New study from Wunderman Thompson UK reveals a change from valuables to values

• More than half of the UK (56%) value ‘togetherness’ more • A third value material possessions less and 20% put less value on personal appearance • 52% want to see brands treating employees fairly and 47% want to see them focusing more on sanitation and hygiene

A new study, conducted by creative, data and technology agency Wunderman Thompson UK, shows a shift in consumer values as a result of the coronavirus crisis. 

What has long been a macro trend from valuing material goods to rewarding experiences[1] has sped up, as a third of respondents say they value material possessions less vs. before the lockdown and 20% of people place less value on self-image.

Whilst the value of material possessions and concern with self-image are in decline, people have an increased appreciation of the people and world around them. 56% of respondents say they value ‘togetherness’ more and 38% state they want to use the opportunity to have a positive impact on society.

Values are experienced on a deeper level than thoughts and feelings, which tend to be more fleeting. A shift in consumer values can therefore indicate a long-term impact on purchasing decisions. In addition, there is increasing evidence that people are motivated towards brands that share the same values.

The study focuses on consumer values, and particularly how people want to spend their time and money moving forward. Pip Hulbert, UK CEO at Wunderman Thompson tells us: “We’ve found that people’s values have shifted over the last three months. Lockdown has highlighted that we’re all quite good at getting by on less than we thought, and the things that matter to us most are closer to home than we realised. 

“As a result, it’s increasingly important that brands consistently deliver meaningful experiences reflecting the values they share with their consumers, and that they do this through every aspect of their business.”


Reduced materialism and value of luxury goods

A third of respondents say they value material possessions less vs. before the lockdown, and 45% say they now value designer labels less, highest amongst Gen Z.  Luxury goods are the item people are most likely to stop buying (19%) or trade down on in future (9%). Luxury through lockdown has been redefined to more than possessions; it’s about creating the time and space to enjoy special moments and extraordinary experiences.

Diminished emphasis on personal appearance

Being at home for months seems to have led to fewer concerns with how people look. Cosmetics and clothing are areas we see people claim they will be trading down, whilst 20% now place less value on personal appearance. The previous trend towards an ever more image conscious world, may have actually slowed for the time being.  Brands in the business of helping people look good, may want to re-examine products and services to meet evolving values such as connecting with others and the desire to have a positive impact in the world.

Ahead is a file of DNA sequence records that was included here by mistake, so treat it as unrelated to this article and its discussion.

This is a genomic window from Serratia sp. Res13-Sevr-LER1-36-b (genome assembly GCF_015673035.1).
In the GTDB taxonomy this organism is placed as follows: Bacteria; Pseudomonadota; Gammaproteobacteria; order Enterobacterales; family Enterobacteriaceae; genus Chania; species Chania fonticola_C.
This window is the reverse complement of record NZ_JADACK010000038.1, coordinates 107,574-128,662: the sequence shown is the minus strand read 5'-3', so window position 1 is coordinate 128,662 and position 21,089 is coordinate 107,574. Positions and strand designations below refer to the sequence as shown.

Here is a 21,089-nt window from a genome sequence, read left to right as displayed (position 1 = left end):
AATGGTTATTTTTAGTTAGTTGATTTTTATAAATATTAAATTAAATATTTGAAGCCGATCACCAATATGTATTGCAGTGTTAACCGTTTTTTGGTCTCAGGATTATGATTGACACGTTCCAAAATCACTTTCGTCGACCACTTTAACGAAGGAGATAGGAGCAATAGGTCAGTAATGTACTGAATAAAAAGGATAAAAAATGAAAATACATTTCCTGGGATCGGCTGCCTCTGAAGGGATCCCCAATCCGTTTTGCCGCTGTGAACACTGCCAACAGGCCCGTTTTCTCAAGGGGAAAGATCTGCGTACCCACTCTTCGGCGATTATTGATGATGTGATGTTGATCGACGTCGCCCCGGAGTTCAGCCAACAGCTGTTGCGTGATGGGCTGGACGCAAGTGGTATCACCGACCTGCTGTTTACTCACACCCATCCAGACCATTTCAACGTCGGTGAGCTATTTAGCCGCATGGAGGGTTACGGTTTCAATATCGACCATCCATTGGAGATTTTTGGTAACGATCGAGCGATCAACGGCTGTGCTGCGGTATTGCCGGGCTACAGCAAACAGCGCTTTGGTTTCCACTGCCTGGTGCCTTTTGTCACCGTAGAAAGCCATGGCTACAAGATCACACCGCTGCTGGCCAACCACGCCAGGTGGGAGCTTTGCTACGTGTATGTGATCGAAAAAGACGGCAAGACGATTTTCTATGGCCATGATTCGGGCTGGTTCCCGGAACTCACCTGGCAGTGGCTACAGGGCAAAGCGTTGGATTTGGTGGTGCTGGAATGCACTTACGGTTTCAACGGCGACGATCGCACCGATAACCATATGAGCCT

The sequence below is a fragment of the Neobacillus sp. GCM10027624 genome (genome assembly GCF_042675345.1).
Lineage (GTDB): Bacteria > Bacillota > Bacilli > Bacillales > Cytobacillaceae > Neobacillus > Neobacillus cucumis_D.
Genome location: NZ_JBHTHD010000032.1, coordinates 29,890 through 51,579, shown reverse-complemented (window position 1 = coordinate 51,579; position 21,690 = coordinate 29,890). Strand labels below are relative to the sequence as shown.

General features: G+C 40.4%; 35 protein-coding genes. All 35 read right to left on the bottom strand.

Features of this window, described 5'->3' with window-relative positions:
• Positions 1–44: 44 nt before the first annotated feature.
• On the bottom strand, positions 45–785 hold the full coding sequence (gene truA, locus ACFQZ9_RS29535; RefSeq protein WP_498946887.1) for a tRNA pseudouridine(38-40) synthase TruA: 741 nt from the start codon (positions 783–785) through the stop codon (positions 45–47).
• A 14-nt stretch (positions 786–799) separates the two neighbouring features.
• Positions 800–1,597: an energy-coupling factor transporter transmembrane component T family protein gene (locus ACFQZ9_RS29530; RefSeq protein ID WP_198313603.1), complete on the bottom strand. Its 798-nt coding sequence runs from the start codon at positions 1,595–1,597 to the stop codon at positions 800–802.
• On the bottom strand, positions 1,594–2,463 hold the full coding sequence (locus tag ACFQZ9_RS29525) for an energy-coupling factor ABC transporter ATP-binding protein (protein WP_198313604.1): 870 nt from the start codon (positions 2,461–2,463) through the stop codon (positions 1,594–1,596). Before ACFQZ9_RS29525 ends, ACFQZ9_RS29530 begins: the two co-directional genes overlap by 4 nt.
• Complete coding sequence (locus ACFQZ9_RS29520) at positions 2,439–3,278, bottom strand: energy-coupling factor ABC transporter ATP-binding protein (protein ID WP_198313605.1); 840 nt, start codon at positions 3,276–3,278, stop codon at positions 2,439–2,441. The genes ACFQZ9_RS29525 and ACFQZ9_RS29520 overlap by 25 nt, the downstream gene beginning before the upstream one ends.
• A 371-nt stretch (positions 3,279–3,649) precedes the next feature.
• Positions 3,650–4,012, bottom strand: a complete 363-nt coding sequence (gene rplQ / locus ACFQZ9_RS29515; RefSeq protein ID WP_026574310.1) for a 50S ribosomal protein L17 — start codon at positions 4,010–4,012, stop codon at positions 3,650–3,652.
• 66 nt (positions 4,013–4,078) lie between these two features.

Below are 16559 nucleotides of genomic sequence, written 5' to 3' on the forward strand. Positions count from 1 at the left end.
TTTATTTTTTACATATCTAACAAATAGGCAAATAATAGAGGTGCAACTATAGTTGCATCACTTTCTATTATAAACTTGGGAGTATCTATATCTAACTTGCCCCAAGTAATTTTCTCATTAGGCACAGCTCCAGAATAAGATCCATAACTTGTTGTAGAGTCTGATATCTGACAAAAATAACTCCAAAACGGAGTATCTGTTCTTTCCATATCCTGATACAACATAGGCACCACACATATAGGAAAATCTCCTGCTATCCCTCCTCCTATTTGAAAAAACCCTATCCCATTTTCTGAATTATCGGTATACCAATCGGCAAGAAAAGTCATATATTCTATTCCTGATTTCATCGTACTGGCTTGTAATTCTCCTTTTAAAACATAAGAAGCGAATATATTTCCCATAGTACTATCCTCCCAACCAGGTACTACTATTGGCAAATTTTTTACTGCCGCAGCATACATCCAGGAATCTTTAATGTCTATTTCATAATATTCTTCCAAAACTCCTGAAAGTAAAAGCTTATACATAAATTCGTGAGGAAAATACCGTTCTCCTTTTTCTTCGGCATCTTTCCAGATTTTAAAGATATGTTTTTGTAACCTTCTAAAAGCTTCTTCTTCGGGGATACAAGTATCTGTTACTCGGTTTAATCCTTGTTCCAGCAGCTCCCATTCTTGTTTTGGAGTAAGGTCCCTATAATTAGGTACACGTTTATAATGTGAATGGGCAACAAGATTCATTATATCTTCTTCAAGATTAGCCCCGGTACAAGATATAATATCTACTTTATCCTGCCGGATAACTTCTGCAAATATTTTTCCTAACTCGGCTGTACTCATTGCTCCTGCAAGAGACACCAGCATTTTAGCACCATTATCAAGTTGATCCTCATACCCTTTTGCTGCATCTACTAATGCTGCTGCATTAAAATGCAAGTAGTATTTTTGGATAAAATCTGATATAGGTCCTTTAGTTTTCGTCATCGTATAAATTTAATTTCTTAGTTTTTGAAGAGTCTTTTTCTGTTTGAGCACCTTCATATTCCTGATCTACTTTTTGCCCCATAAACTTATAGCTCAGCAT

A rising sense of community

It’s clear the crisis has had some effect on our sense of togetherness, as we are seeing a significant rise in community mindedness. 56% more people value ‘togetherness’, 44% more people value ‘respect’ vs. before the lockdown and 43% valuing ‘community’ than before the lockdown

These shifts are largely consistent across political persuasions, suggesting there is greater overlap of values now compared to the Brexit years. Immigration is now lower down the list of priority issues (4th from bottom), as does leaving the EU at the end of the year (3rd from bottom). 

Brands must put their money where their mouth is

When asked about a role for brands, respondents placed the emphasis squarely on sorting out what is in their own backyard first – treating employees fairly (52%), improving sanitation and hygiene (47%), ensuring safety or products and services (41%). There is also a role for companies to play in working with government and other companies to rebuild the economy (44%), as well as supporting local businesses and jobs (43%). 

Right at the bottom, are aspects such as ‘having a point of view on how to make the world a better place’ (21%) and ‘making me laugh or cheering me up’ (17%), indicating that now more than ever, people need to see concrete actions and meaningful communications. 

The people we love are more important to us

Perhaps unsurprisingly people have a renewed appreciation of others. 65% say they now value other people more, with 60% saying time with others is more important to them. Whilst 56% of people are more grateful for technology that connects them to others, it’s clear there is no substitute for real life human to human connection. Few people say they will miss interacting with friends and family via zoom (12%).

A newfound appreciation for what’s around us

The inadvertent benefits of lockdown have increased our sense of connection with the natural world. A more peaceful, less polluted local environment is something 54% of people say they would miss if lockdown ended tomorrow. 46% would miss less traffic on the road, and 43% the cleaner air. Importantly, 38% say they are keen to use the opportunity to rethink and rebuild a better society as a result of the crisis.

Good food takes on new meaning

As one of the few things people been able to control these past months, and a means to both treat and nourish, good food has risen in significance. 39% of people say they value good food more, with 17% saying they expect to spend more on groceries and 13% thinking about trading up. We’re likely to witness similar spending patterns to past recessions with people refocusing on small but discretionary purchases as a way to self-treat.

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